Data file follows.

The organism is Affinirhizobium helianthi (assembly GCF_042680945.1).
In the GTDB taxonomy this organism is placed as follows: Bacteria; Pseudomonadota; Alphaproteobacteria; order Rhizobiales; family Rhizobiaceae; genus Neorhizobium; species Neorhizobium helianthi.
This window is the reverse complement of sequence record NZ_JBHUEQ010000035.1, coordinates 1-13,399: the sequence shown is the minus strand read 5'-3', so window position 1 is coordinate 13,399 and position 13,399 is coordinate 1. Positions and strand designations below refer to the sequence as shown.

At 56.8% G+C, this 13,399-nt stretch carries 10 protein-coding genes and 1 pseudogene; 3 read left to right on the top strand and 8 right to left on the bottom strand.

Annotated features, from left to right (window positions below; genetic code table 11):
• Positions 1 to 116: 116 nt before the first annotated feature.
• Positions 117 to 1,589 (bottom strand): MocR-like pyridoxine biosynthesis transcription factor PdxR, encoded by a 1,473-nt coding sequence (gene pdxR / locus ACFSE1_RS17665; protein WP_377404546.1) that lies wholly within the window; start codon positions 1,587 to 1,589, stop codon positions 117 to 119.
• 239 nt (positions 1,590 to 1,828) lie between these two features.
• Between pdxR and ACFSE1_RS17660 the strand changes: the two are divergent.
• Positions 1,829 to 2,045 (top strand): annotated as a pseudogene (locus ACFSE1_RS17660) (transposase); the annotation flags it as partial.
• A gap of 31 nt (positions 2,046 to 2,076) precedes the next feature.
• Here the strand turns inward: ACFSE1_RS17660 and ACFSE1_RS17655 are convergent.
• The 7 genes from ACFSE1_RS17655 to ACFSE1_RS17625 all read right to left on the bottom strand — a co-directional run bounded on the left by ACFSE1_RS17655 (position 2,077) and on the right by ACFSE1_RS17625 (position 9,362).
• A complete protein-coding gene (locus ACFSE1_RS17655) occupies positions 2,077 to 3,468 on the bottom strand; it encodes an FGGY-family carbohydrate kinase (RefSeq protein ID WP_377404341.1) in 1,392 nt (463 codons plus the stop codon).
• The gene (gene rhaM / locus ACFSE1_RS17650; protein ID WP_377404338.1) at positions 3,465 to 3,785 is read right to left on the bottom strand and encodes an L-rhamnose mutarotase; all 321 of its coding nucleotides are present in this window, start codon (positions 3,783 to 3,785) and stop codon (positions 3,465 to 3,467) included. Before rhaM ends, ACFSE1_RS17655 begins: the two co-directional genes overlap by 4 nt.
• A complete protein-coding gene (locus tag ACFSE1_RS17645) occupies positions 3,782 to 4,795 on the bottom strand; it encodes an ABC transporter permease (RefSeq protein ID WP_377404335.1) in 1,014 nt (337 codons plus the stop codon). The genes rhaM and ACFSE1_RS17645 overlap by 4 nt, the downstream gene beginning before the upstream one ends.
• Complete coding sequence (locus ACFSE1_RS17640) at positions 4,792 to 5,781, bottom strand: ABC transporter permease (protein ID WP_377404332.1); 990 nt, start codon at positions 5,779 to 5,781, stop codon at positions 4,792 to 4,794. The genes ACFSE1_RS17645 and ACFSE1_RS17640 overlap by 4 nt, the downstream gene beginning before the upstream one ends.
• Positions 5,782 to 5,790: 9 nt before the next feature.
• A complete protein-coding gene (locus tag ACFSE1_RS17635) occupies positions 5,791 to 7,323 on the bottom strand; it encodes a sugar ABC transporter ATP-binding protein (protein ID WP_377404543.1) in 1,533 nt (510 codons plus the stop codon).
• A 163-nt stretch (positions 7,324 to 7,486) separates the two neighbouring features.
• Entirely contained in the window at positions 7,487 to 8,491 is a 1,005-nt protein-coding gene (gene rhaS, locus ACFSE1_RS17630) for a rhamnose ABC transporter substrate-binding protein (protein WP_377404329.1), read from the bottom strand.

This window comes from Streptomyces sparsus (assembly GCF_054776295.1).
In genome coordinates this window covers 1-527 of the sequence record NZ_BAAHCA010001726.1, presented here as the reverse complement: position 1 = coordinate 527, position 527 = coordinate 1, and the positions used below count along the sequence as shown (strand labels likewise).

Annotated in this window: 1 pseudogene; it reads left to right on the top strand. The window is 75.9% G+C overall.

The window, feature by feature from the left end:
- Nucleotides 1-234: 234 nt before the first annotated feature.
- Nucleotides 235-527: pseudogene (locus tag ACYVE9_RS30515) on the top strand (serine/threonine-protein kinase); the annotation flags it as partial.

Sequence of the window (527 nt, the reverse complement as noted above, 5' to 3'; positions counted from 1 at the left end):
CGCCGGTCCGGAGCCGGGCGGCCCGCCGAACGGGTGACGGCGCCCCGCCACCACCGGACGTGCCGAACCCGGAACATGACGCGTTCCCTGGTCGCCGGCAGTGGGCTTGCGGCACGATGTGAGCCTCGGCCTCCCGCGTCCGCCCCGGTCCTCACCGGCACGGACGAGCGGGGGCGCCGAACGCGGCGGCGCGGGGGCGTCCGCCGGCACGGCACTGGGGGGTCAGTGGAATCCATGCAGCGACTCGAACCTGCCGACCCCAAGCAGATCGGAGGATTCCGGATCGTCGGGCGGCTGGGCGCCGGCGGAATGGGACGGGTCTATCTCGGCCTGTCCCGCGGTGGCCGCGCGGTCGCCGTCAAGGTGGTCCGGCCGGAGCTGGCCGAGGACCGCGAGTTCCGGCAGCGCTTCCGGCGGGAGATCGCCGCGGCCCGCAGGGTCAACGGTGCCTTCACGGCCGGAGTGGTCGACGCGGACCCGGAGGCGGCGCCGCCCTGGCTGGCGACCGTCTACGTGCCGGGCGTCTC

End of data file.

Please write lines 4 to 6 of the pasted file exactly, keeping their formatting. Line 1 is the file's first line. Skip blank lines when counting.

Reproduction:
At 56.8% G+C, this 13,399-nt stretch carries 10 protein-coding genes and 1 pseudogene; 3 read left to right on the top strand and 8 right to left on the bottom strand.

Annotated features, from left to right (window positions below; genetic code table 11):
• Positions 1 to 116: 116 nt before the first annotated feature.